While Toni is there, Martine reveals a devastating secret about her parents’ past, and Toni, disillusioned, decides that the whole family has been living a lie that began before she was born. What is this shocking secret? How will it affect Toni and her relationship to her parents? And what will she do about it? Several references to smoking occur. Of course, smoking is an important factor in Harold’s heart attack, but Julie also takes it up supposedly in preparation for becoming an actress. Some typical public school boy-girl activities are mentioned, such as being in love and kissing, as Toni and Julie seem to vie for affection from the same boy, L. R. Faberman. There is actually a good story here that illustrates how to deal, or not deal as the case may be, with family skeletons in the closet, and with changes in friendships.
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Format: Paperback
I would recommend this book to anyone who's going through a rough time with her parents being divorced or anyone who is interested in friendships. Julie, Toni's best friend, has a rough life with her parents being divorced; they argue all the time and Julie gets sick of it. For example, Julie went to Toni's house one night because her parents got into a huge argument. " They're at it again, Toni, I can't take it anymore!" Says Julie. Toni was very understanding. This book is very enjoying and I loved reading it. I honestly do not like to read, but this book caught my attention right away. As soon as I read the first two chapters I was already enjoying the book. So if you enjoy reading about friendships and your parents are divorced and you are having a rough time with them I encourage you to read this book!
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Format: Paperback
Fifteen year old Toni Chessmore has it all, a family that loves her, a best friend who lives right next door, but nothing in life is perfect right? Her best friend has to go to California for summer due to some sad circumstances, Toni falls for the boy that her best friend was crushing on, and finds out a family secret that has been buried for years.

This book was very short, in fact it's under 200 pages. I feel like maybe if I read this book when I was younger like 12-13 I probably would have enjoyed it more, but because of the fact that i've read so many more complex novels before this one, it feel short for me. Norma Fox Mazer was a favorite author of mine growing up and After The Rain, is one of those books that stick out in my mind that made me fall in love with reading from the beginning, and It won a number of awards to boot.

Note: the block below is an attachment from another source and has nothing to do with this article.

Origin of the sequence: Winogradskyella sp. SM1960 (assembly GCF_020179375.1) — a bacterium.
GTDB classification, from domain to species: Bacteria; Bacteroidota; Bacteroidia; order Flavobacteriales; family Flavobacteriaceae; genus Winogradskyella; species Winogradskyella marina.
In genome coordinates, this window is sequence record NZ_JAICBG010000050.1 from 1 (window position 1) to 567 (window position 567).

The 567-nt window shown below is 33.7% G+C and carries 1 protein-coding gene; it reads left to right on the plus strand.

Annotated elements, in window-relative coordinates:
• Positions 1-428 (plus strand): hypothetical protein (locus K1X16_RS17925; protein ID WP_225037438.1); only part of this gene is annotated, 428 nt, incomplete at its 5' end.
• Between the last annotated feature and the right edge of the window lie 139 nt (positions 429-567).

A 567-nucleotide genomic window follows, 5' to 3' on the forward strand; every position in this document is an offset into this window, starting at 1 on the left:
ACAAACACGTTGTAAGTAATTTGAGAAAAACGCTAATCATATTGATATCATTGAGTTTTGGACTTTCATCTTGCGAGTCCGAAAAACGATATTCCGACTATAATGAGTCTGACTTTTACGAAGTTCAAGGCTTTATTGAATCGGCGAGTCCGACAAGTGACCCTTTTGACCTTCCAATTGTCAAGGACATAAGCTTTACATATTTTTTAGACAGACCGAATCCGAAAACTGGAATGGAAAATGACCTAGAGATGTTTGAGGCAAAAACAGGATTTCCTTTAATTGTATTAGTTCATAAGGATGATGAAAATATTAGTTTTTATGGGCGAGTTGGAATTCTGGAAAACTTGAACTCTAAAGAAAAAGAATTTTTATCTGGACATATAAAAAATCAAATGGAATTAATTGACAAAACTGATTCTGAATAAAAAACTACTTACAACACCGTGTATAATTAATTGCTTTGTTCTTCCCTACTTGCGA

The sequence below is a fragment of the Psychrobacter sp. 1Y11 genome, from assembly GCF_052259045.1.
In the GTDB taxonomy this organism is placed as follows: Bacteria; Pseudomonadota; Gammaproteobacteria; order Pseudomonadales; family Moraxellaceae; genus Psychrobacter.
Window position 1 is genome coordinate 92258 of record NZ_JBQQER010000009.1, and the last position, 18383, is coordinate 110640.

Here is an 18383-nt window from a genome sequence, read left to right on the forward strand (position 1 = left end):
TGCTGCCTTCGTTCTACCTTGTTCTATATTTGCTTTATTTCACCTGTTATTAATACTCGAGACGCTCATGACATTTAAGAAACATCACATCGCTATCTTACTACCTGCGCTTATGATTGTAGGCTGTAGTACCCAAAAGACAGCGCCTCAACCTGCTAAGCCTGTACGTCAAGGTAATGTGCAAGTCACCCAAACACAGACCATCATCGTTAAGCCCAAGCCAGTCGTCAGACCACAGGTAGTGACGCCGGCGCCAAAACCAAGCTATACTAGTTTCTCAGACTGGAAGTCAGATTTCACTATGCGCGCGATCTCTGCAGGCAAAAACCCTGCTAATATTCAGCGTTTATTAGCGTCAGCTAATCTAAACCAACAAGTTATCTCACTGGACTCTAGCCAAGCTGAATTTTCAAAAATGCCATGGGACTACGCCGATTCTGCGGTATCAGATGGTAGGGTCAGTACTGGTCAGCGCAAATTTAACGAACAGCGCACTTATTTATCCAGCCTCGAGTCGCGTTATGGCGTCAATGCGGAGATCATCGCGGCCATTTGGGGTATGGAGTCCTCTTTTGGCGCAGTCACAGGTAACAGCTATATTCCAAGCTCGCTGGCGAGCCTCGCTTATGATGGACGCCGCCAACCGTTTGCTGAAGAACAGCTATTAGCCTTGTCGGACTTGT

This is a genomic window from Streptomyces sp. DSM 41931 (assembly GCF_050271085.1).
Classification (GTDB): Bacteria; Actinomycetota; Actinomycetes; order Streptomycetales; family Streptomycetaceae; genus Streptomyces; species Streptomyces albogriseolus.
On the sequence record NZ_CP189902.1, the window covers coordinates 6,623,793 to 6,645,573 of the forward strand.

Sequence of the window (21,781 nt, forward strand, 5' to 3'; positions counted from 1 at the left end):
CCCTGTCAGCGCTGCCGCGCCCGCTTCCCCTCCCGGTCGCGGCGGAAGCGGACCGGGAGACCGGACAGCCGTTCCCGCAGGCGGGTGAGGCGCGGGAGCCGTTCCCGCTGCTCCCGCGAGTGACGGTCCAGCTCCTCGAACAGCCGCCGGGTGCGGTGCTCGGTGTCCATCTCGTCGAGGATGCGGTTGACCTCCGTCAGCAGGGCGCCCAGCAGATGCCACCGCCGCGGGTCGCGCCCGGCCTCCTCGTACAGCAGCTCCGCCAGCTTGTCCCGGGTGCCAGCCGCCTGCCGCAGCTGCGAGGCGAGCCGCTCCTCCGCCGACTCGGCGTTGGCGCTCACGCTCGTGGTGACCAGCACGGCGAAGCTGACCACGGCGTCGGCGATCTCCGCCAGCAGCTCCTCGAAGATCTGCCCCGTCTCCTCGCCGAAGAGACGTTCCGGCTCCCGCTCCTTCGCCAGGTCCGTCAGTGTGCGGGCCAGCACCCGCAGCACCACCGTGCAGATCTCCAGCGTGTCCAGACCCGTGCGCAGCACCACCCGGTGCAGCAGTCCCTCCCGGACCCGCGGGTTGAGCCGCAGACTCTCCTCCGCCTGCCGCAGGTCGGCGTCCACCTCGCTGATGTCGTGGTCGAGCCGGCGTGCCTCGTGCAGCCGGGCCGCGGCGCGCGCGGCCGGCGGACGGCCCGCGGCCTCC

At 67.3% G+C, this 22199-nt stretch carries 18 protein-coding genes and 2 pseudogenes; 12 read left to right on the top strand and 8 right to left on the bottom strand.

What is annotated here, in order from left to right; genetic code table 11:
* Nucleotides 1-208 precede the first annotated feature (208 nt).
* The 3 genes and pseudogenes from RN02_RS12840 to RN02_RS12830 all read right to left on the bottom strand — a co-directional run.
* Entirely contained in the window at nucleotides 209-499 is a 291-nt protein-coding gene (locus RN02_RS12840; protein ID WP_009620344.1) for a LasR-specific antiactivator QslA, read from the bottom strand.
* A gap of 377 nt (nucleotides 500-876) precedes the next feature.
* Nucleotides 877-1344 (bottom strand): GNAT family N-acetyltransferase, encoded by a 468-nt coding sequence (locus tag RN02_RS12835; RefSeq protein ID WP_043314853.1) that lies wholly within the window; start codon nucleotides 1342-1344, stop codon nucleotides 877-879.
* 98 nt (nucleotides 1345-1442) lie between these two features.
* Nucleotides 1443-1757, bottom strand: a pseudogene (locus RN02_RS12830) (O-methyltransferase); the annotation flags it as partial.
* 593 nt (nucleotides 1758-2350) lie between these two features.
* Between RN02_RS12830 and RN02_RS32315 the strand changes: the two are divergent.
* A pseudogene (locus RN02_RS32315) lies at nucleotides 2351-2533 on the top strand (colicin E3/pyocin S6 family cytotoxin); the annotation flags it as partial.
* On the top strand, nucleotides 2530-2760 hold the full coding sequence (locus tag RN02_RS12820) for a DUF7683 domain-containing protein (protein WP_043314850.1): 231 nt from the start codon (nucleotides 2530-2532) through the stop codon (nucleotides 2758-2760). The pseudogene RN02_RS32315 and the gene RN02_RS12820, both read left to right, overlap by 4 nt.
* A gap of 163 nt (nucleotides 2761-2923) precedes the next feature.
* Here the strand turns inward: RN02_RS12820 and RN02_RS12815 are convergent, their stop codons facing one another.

I think the younger audience would really enjoy this book, it's a light-hearted, summer read, that deals with issues that probably anyone could be able to relate too or have been through similar situations when they were younger. Norma Fox Mazer will continue to be an author I check out but this book was a little too basic and lacked complexity that i'm used too.
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Format: Paperback
Fourteen-year-old Toni Chessmore thinks her life is just about perfect. Her parents dote on her, and she has a fantastic relationship with her best friend, Julie. In fact, Toni's house is Julie's refuge when her parents' arguing gets out of control. When Julie's mother takes her away for the summer, Toni can't imagine things getting any worse. Then her father has a heart attack, and while her mother helps him through a recovery program, Toni goes to stay with her much older sister Martine, a near-stranger with a brusque manner. One night, Martine tells Toni a secret about their oh-so-happy family . . . and Toni knows right away that nothing will ever be the same again.

This is a wise, nuanced little novel, full of richly drawn characters and deeply revealing subplots. Mazer handles Toni's transition from sheltered little girl to sensitive and aware young woman with grace and skill. Toni is a thoroughly likable and believable character, and her turmoil is genuine and poignant.

I will admit I didn't entirely understand why the secret Toni learned was such a big deal, but then again, she's more the protected innocent at the age of fourteen than I was at four. It's not the secret itself that makes such a difference in Toni's life as the understanding that some aspects of her "perfect" life are not what she thought they were. More problematic for me was the ending, which is hopeful, but rather too pat: all of a sudden in the last chapter everything works out all at once. Had the same resolution been brought about more gradually, it would have been much more believable and satisfying. That said, however, this is an enjoyable and mature novel that should have great appeal to young readers.